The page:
The cake goes perfectly with the frosting, both because the chocolate and mocha flavors work beautifully together and because the frosting provides exactly the right balance of flavor and texture to the cake. The frosting is also made with unsweetened chocolate, as well as instant coffee power (I used Starbucks Via), so it has a strong mocha flavor that matches the strongly-flavored cake well. It’s not too sweet, but is sweet enough to add just the right finishing touch to the dark chocolate cake. It’s always a pleasure to eat a piece of cake that really works well with the frosting!
This cake has a nice height to it, but it is not a towering cake because the layers are relatively thin. If you want to make it taller, bake a second batch of cakes and stack all four together. The recipe can be doubled, but it is a little easier (especially if you don’t have a lot of oven space!) to do one batch at a time. The cake can also be baked in 9-inch pans, instead of 8-inch pans, but the layers will be slightly thinner and you’ll need to check the cakes for doneness a few minutes early to ensure that the cake does not dry out.
This Banana Buttermilk Chocolate Cake is the kind of classic cake that never goes out of style. It’s the kind of cake that you can bring to bake sales or barbecues, and even serve at dressy dinner parties. It is also very easy to make, so it’s the type of recipe that you can keep “in your back pocket” for occasions when you need a cake quickly. In short, it is an all purpose cake recipe and it is absolutely delicious.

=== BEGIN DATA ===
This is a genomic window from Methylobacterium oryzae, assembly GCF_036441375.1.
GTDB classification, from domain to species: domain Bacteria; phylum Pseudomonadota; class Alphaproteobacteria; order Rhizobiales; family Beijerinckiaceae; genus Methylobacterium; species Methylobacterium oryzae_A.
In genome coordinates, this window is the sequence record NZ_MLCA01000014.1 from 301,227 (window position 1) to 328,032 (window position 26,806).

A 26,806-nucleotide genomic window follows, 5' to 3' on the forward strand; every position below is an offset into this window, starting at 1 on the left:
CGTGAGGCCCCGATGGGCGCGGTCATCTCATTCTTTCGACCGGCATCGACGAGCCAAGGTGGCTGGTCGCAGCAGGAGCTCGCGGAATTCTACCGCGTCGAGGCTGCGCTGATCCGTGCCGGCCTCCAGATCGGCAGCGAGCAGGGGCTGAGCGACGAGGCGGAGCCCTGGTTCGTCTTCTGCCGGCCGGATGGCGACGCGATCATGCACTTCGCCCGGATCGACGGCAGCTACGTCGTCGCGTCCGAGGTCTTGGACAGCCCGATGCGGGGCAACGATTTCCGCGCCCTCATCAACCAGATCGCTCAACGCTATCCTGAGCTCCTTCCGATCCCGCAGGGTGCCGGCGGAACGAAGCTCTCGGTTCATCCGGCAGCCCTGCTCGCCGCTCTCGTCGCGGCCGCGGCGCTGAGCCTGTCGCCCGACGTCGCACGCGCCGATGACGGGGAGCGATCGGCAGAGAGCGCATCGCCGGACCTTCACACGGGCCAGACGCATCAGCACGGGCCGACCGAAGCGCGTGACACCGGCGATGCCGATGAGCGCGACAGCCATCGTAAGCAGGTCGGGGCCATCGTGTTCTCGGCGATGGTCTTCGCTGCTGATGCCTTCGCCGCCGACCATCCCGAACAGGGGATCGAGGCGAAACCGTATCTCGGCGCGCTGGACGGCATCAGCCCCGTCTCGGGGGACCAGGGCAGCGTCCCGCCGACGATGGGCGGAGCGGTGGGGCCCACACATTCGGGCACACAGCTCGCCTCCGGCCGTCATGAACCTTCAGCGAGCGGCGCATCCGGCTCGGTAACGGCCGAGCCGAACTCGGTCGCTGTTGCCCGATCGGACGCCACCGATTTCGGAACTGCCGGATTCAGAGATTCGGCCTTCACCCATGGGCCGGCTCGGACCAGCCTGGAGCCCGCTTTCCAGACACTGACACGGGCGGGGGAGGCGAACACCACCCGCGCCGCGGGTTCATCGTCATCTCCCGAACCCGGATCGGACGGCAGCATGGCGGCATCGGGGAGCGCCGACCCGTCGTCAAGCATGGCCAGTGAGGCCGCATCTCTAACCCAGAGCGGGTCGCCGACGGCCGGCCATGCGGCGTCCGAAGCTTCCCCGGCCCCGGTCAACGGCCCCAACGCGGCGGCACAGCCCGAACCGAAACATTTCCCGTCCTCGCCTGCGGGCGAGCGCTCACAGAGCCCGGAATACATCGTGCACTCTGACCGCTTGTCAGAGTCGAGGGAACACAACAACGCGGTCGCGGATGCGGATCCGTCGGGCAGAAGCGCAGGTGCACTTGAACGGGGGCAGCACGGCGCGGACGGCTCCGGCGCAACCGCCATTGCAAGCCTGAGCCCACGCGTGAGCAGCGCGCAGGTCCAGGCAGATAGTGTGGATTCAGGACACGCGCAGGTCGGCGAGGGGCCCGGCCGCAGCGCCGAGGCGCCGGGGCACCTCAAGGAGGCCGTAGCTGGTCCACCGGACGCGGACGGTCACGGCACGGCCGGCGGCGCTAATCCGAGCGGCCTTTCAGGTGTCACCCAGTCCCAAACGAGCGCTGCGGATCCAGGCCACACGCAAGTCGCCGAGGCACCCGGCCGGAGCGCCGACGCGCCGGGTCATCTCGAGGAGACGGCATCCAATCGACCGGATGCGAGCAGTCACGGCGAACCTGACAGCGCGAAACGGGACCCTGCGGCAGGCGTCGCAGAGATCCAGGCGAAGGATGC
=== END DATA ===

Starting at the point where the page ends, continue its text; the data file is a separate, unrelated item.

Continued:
Bananas and chocolate share the flavor spotlight in the cake. There are very generous amounts of both mashed banana and cocoa powder in the cake batter, and they contribute to a cake that is extremely moist and has a very tight, tender crumb to it. There are subtle butter and vanilla undertones here, but chocolate and banana are the stars. The cake is very satisfying, but it is not to rich or heavy, so you can eat a generous slice without feeling stuffed, too.
I baked this cake in a 10-inch ring pan, but it can also be baked in a bundt pan. The baking time will be about the same, but don’t forget to grease and flour your bundt pan to ensure that the cake comes out cleanly. You can serve it plain, or top it off with a drizzle of chocolate or cream cheese frosting. You can even turn it into a sundae with a scoop of vanilla ice cream. The cake keeps well for several days when stored in an airtight container, and you can even freeze a few (unfrosted) slices to save for another day.
These Midnight Chocolate Cupcakes are the perfect recipe to make if you’re in the mood for a very dark, chocolate cupcake. They get their name from the fact that they’re almost pitch black in color. They’re based on a much loved Betty Crocker recipe for Black Midnight Cake (which has been in dozens of Betty Crocker cookbooks over the past several decades). The cupcakes deliver as much chocolate as they promise with their dark coloring. They are moist, fluffy and pack a lot of flavor into every single bite.